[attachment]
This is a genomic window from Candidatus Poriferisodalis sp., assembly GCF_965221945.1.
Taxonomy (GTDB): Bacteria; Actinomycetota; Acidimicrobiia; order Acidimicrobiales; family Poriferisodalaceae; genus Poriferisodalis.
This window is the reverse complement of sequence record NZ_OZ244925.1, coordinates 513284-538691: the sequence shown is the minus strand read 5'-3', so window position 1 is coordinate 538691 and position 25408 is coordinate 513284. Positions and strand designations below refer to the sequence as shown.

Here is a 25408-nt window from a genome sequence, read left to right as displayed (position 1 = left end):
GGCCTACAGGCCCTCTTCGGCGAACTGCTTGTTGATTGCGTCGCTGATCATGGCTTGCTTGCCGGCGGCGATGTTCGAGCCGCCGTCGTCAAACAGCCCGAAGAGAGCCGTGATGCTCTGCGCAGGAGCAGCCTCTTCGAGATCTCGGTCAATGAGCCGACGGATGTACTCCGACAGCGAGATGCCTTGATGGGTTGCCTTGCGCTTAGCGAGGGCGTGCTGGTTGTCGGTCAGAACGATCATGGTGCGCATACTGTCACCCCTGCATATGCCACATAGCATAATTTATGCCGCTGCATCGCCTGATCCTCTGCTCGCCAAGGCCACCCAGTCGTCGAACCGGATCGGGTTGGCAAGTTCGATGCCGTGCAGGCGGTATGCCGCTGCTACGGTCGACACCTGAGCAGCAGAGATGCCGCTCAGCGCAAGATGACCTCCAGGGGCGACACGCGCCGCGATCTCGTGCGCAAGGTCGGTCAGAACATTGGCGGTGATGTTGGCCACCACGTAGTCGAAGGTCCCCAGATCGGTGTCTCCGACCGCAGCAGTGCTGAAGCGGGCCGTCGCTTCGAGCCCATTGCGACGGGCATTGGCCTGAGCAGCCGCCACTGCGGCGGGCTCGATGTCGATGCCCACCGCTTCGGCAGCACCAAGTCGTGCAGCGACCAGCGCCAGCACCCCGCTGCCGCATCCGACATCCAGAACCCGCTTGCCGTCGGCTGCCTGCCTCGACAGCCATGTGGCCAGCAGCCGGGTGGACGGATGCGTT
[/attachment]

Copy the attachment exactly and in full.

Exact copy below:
This is a genomic window from Candidatus Poriferisodalis sp., assembly GCF_965221945.1.
Taxonomy (GTDB): Bacteria; Actinomycetota; Acidimicrobiia; order Acidimicrobiales; family Poriferisodalaceae; genus Poriferisodalis.
This window is the reverse complement of sequence record NZ_OZ244925.1, coordinates 513284-538691: the sequence shown is the minus strand read 5'-3', so window position 1 is coordinate 538691 and position 25408 is coordinate 513284. Positions and strand designations below refer to the sequence as shown.

Here is a 25408-nt window from a genome sequence, read left to right as displayed (position 1 = left end):
GGCCTACAGGCCCTCTTCGGCGAACTGCTTGTTGATTGCGTCGCTGATCATGGCTTGCTTGCCGGCGGCGATGTTCGAGCCGCCGTCGTCAAACAGCCCGAAGAGAGCCGTGATGCTCTGCGCAGGAGCAGCCTCTTCGAGATCTCGGTCAATGAGCCGACGGATGTACTCCGACAGCGAGATGCCTTGATGGGTTGCCTTGCGCTTAGCGAGGGCGTGCTGGTTGTCGGTCAGAACGATCATGGTGCGCATACTGTCACCCCTGCATATGCCACATAGCATAATTTATGCCGCTGCATCGCCTGATCCTCTGCTCGCCAAGGCCACCCAGTCGTCGAACCGGATCGGGTTGGCAAGTTCGATGCCGTGCAGGCGGTATGCCGCTGCTACGGTCGACACCTGAGCAGCAGAGATGCCGCTCAGCGCAAGATGACCTCCAGGGGCGACACGCGCCGCGATCTCGTGCGCAAGGTCGGTCAGAACATTGGCGGTGATGTTGGCCACCACGTAGTCGAAGGTCCCCAGATCGGTGTCTCCGACCGCAGCAGTGCTGAAGCGGGCCGTCGCTTCGAGCCCATTGCGACGGGCATTGGCCTGAGCAGCCGCCACTGCGGCGGGCTCGATGTCGATGCCCACCGCTTCGGCAGCACCAAGTCGTGCAGCGACCAGCGCCAGCACCCCGCTGCCGCATCCGACATCCAGAACCCGCTTGCCGTCGGCTGCCTGCCTCGACAGCCATGTGGCCAGCAGCCGGGTGGACGGATGCGTT